Physical threats are also fairly easy to design out of the safety equasions. A bunker protects against aircraft crash and other missiles.


What I'm really after is the consequences in a terrible scenario. It would be nice to be able to design out any safety issues, but realistically increased safety measures directly result in increased cost. What would be the consequences of an explosion in the reactor if there was no containment structure/bunker? Do we know of any research conducted into the possible spread of radiation and dangerous products in such a scenario? Would having the fuel dissolved in liquid salt exacerbate the spread of radioactivity or limit it?

Cyril R wrote:
The most sensitive area is decay heat removal. Decay heat can't be shut down.


In his recent ThEC13 presentation, Kirk indicated that the fuel salt will not become 'recritical' if it is not in the reactor, as the neutrons are no longer being moderated by the graphite which is required to continue the reaction. This implies that even if the decay heat is not removed, it will not necessarily be a huge issue. Is this the case? Or will the decay heat build up if not removed and eventually melt the drain tank, resulting in an expensive clean-up scenario?

Cyril R wrote:
This is especially the case with things like offgas and volatiles processing. There we don't have volatility on our side, unlike in the fuel salt. If there are lots of processing vessels then there is lots that can break and spill volatiles into the containment. Still, if that containment is a bunker with filtered passive confinement, then I don't see any way for the nasties to get out. More of an investment protection issue. An offgas leak could potentially contaminate the containment so badly that the plant must be decommissioned, making this an area of great design attention (double walled piping, vessels, with rapid leak detection in the annulus, etc.).


I'm not familiar with the term "offgas". Could you briefly explain what it is in the context of a two-fluid LFTR?

What would be the impact of an explosion due to mishandling of volatile substances during processing?

Lars,

Thanks for your post...

Lars wrote:
3) no motive force. We keep things at atmospheric pressure with nothing to burn, change phase, or release large amounts of energy from chemical reactions. All this means that even if pipes break etc there isn't a strong force to push nasties into the environment.


I found this point you made to be of particular interest. I mostly agree with what you have said, except that there will of course be small pressures required across each of the pumps and heat exchangers etc.. Surely in the event of an explosion/fire there would be significant radiation released if we assume the containment chamber was somehow breached?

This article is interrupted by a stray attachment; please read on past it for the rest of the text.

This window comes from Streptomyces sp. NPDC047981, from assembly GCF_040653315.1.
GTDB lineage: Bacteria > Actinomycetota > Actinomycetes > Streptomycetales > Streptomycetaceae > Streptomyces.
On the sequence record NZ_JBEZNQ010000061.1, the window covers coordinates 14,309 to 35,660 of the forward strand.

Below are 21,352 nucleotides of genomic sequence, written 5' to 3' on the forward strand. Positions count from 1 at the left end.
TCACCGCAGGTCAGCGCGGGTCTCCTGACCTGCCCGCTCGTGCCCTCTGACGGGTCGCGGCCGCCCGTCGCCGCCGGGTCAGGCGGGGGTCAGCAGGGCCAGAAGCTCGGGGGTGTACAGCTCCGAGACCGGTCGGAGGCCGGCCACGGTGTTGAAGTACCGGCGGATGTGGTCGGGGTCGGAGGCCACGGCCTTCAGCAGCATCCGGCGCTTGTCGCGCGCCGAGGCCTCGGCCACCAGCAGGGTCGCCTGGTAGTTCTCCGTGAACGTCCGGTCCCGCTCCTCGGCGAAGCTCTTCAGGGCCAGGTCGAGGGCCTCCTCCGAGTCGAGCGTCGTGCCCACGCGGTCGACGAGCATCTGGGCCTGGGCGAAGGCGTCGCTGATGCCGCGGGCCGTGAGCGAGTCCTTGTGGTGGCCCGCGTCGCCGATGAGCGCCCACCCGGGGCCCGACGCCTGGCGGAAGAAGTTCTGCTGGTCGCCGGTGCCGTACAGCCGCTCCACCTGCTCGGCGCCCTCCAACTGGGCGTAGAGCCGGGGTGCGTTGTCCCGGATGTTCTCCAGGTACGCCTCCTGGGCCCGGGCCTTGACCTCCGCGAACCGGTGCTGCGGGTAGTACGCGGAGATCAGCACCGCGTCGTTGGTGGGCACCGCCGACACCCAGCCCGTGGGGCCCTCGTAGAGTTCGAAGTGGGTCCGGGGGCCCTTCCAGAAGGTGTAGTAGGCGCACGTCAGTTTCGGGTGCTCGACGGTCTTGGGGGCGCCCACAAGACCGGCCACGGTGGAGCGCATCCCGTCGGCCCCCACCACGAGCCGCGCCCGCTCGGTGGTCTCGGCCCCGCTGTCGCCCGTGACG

Lars wrote:
4) by design we try to chemically trap the fission products. Almost all fission products form stable fluorides and are happy in the fuel salt. So even if you put the fuel salt out in the open very little radioactive material would propagate into the environment. Most of this happens with any extra effort on our part. The uranium is in the form of UF4. When the uranium fissions the bonds are broken and we get two fission products plus 4 atoms of fluorine. The fission products then bond to the fluorine to form stable compounds. There are a few exceptions that do not form fluorides - noble gases, noble metals, and iodine. These we have to deliberately plan for. When doing a safety analysis of a specific LFTR design these are the guys to track and hypothesize ways they might escape. Notice in particular that cesium forms a stable fluoride so once a fission product is cesium it won't travel into the environment.


I read in a LFTR-debunker post (which I unfortunately can't find right now) that the danger in a LFTR is transferred from the reactor itself to the fuel reprocessing, which involves fluorine, which is very reactive. If the handling of the fluorine was to somehow go wrong...what would the consequence be? haha. I really just need more information from a definitive source, which I unfortunately can't locate! haha. Also if the there is an issue with reprocessing, and the other reactive gases are unable to be removed, what would be the worst case scenario of a reactive gas build up in the reactor?

Lars wrote:
Many people in Japan were killed not by the problems at the nuclear power plant but by the excessive fear and poor decisions that resulted.


Coincidentally, there was a "Current Affairs" program on this televised in Sydney, Australia, just 2 nights ago! Criminally, but as expected, the program made it seem like all nuclear technology was therefore the enemy.

The purpose of the paper I'm writing is to assess the ability of the specified LFTR to quell these fears (regarding safety, nuclear proliferation, and waste production and disposal). Obviously there are incredible amounts of misinformation being depicted in the media and online, so I am trying to create a "definitive" assessment (in mostly non-technical terms) of the technology.